A WEEK FILLED WITH ICELANDIC TRADITIONS

This week is a busy one in Iceland. Today starts the celebrations of three quirky Icelandic holidays filled with traditions, indulgence and innocent fun.

 

BOLLUDAGUR – BUN DAY

First things first; the week starts with Bolludagur or Bun day. Yes, we have a holiday named after a delicious chocolate glazed cream puff. Bolludagur always falls on a Monday six weeks prior to Easter and the tradition came to Iceland from Norway and Denmark. It marks the start of Lent.

Lent being the time for fasting, what is better than to stuff your face with puff pastry buns filled with jam and whipped cream, topped with chocolate glaze before it all starts?

Traditionally local families will bake their own buns. Naturally, you will also find all sorts of buns in bakeries and grocery stores with a variety of fillings and toppings.

Another interesting tradition associated with Bolludagur, is that kindergarten children make wooden decorated paddles which they use to spank their parents with.  On the morning of Bolludagur, while yelling ‘Bolla, bolla, bolla’, the kids chase their parents in order to get a bun in return. A quite lovely tradition for us parents.. say no more.

 

SPRENGIDAGUR

Sprengidagur is the day before Lent and the second day of overindulgence.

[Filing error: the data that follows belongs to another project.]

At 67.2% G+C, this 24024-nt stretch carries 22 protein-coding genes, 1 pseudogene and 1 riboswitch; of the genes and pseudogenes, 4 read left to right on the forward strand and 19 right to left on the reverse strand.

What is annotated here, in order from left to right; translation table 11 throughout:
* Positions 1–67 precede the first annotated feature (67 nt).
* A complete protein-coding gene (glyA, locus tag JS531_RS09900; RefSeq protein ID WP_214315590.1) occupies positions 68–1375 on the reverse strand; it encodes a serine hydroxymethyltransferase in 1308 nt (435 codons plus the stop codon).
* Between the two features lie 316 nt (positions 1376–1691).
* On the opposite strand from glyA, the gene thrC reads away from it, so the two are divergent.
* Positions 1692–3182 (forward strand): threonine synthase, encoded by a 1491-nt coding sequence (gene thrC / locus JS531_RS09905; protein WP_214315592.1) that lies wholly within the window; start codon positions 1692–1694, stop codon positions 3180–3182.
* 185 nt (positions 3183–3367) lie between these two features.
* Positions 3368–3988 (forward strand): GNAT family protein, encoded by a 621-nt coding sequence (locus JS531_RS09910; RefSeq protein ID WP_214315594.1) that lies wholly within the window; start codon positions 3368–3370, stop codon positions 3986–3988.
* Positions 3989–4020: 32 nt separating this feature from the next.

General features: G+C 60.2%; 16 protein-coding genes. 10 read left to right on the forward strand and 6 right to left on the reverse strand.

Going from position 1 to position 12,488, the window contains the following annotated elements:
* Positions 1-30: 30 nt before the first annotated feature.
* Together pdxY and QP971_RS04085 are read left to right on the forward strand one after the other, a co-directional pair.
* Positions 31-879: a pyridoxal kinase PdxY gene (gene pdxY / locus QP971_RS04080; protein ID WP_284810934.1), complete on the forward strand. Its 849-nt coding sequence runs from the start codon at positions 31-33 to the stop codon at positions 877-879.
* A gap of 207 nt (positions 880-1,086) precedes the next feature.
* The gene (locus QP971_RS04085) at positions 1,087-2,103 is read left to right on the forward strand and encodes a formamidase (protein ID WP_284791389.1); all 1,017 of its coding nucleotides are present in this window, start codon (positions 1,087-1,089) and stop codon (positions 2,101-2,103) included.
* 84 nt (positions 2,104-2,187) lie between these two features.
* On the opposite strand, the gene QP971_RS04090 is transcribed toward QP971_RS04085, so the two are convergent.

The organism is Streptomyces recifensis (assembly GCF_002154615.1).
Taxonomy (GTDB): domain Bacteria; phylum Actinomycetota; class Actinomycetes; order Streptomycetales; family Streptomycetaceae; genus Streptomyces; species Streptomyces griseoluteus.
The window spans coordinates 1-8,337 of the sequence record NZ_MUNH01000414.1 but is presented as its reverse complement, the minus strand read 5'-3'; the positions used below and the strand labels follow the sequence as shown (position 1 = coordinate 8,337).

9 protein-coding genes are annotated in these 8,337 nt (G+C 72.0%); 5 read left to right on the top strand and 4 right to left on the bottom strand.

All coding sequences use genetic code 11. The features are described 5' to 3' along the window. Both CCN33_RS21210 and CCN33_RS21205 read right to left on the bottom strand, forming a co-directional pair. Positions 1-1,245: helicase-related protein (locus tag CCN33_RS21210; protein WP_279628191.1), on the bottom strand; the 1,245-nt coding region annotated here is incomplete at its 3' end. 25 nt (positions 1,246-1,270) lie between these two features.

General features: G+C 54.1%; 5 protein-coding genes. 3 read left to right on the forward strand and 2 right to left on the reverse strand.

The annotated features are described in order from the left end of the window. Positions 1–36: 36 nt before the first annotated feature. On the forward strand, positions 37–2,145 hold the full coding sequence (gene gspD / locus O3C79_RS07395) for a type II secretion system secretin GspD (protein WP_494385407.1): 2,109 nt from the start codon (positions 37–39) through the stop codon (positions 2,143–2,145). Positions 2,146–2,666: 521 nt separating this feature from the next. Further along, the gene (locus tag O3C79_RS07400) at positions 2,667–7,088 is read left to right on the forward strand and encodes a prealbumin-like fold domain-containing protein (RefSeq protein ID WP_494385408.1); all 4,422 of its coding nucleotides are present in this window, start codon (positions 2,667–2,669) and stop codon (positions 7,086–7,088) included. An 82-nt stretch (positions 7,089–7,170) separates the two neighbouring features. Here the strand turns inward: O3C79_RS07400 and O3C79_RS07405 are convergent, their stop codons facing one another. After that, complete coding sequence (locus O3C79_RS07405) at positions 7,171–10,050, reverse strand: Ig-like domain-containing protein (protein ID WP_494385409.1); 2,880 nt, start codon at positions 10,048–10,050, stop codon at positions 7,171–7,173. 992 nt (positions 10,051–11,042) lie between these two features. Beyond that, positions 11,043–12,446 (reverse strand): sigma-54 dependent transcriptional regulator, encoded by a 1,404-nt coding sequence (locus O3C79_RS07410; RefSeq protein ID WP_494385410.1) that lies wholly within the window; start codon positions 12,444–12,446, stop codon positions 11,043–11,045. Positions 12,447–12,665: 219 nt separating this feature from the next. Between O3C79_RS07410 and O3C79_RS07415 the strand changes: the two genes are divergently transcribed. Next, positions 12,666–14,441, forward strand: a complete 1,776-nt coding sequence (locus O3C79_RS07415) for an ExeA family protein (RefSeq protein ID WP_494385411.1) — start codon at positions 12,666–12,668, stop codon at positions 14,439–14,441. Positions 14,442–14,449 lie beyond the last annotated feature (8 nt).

On Sprengidagur it is custom to eat a Lentil Soup or stew accompanied by salted lamb meat, potatoes, and other root vegetables. This dish is called ‘Saltkjöt og Baunir’ and is indeed, very savory and filling. Although Icelanders don’t celebrate Lent by fasting anymore, the tradition of feasting Saltkjöt og Baunir on Sprengidagur is still very much alive.

 

ÖSKUDAGUR – ASH WEDNESDAY

Lastly, the Icelandic tradition associated with this day is a bit strange. Young women would try and pin small pouches filled with ash onto the boy they fancied without them noticing.

Today, however, Ash Wednesday has turned into more of a Halloween. Children will dress up in costumes and walk between stores or houses and sing hoping to receive candies in return.

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So now you know why you’ll see costumed children run between stores singing.  Also, as most of us will be experiencing a mild case of food coma, we may seem a bit dazed. Join us in celebrating these traditions!

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